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Capitol Building, Washington, D.C.

Washington plays host to classic contrasts: from hip, urban metropolis to weathered, rural farm country, or lush, cool greenery to arid, empty badlands. Each of its splendors is worth exploring, though it will likely depend on the mood and aims of the traveler which one they prefer. Generally, though, all roads lead from Seattle, where roughly a third of Washingtonians reside, a hip and perennially forward-thinking city known for its taste in coffee and gorgeous views. Seattle is situated perfectly between Puget Sound and the Cascade Mountains and the city itself is festooned in lush, natural vegetation, making every day a scenic one. Local coffee and beer brewing, an endlessly creative music scene, distinct and attractive neighborhoods, and access to absolutely stunning outdoor recreation make this a great stop for shopping, dining, and relaxed revelry.

Tack southwest from Seattle to run into smaller, vibrant state capital Olympia, a brash, plucky, and naturally beautiful town of around 50,000 people known for its pioneering contributions to punk music. It’s also the jump-off point for the vast, protected wilderness of the Olympic Peninsula, particularly its mountains and national park.

Back north of Seattle is Bellingham, a laid-back paradise for sophisticated nature lovers. Vibrant culture and incredible food coexist with Pacific Coast and mountain views, like a smaller, more stunning version of the state’s biggest city. A unique boat trip off the coast can take visitors to the off-the-grid San Juan Islands, a serene archipelago that can take you back in time with its tiny fishing villages and back-to-the-lander settlements.

One step to the east tower the Cascade Mountains, spectacular, glacial peaks dominated by volcanoes. Less than two hours from Bellingham, North Cascades National Park hosts fearsome, jagged peaks and only sees a couple thousand visitors per year. In the Ross Lake Recreation Area, walk along the impressive Ross Dam and even spend a night in the remote Ross Lake Resort. South along the mountain range, the peaks gets even higher, culminating in Mt. Rainier and the surrounding national park. There’s no shortage of breathtaking mountain views, unbelievably clear lakes and burbling brooks, and outdoor activities here, with a few modest ski resorts thrown in for good measure.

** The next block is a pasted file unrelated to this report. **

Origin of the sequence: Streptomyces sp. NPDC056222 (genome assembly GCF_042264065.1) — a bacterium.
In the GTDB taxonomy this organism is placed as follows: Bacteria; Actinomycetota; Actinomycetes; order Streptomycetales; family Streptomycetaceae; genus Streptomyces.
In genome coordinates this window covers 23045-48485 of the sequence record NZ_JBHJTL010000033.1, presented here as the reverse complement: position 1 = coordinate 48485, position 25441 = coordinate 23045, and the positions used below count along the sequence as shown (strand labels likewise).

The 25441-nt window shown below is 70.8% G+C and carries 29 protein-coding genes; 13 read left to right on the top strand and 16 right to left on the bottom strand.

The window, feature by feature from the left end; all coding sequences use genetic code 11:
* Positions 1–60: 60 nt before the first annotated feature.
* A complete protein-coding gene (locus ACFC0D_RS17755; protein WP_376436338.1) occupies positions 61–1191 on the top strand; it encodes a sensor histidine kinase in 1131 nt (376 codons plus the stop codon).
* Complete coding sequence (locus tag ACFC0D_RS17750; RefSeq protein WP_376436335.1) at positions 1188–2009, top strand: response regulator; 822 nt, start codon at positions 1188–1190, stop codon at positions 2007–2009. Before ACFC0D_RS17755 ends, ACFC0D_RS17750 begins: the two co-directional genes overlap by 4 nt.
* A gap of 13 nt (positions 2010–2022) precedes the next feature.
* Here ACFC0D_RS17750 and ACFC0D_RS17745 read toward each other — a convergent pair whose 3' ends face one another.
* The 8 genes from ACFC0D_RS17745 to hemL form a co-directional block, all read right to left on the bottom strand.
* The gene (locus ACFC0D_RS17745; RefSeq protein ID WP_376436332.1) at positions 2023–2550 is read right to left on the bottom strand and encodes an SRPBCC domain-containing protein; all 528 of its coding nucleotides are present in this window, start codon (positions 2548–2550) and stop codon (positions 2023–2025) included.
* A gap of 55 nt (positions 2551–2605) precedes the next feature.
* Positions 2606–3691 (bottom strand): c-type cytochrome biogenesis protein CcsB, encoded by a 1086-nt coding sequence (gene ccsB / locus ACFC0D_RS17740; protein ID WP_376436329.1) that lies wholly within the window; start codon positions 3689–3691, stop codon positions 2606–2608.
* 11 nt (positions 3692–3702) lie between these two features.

Cross just over the Cascades from Seattle to stop in Leavenworth, once a lumber town that has turned itself into an Alps-themed tourist attraction. Tacky as it may sound, Leavenworth’s ultra-focused cultural revolution has made it into a fun and comfortable base from which to explore the national parks it is nestled between. Pine-covered mountains loom over a perfectly imitated Bavarian village, with shopping and German treats galore.

All of that just covers Washington’s western half. Cross the Cascades to find another world, more Wild West than Left Coast. Wooded foothills give way to barren plains, lunar landscapes, and bizarre rock formations. Oases can be found in the Yakima Valley, an agricultural region, and near the state’s eastern border Spokane offers some resort-style sophistication and greenery sure to refresh after hours spent driving through Washington’s central and eastern plains.

Seattle skyline

Seattle is a hipster’s paradise, with its emphasis on culture, coffee, craft beer, and making the most of some incredibly beautiful natural surroundings. Most Seattle natives will direct visitors first and foremost to Pike Place Market, a public market with roots in the early 20th century. Here, Washington farmers, fishermen, butchers, and craftspeople ply their wares to a bustling crowd on the Puget Sound waterfront. Musical and other performers are ubiquitous, taking the public market experience up a notch in vibrancy. This is a great place to get a feel for Seattleites’ attitudes and way of life. Cultural attractions include Chihuly Garden and Glass, with its unbelievable glass art, the EMP Museum, for music history geeks, and the pleasant Olympic Sculpture Park with views over Puget Sound. One can’t forget the iconic Space Needle, with unmatched views of Seattle and the surrounding area. Of course, the joys of Seattle lie deeper than merely stopping in at each of its best-known attractions. Getting a sense of each of its neighborhoods, from Capitol Hill to Ballard, South Lake Union to Fremont, is a lovely and fascinating adventure of its own, particularly for those who would love nothing more than to contemplatively cradle an espresso on a foggy day, or watch a light urban drizzle behind a slightly tinted craft beer goggles.

OROGOLD Store in Bellevue, Seattle

Bellevue Collection
575 Bellevue Way NE
Bellevue, Seattle, WA 98004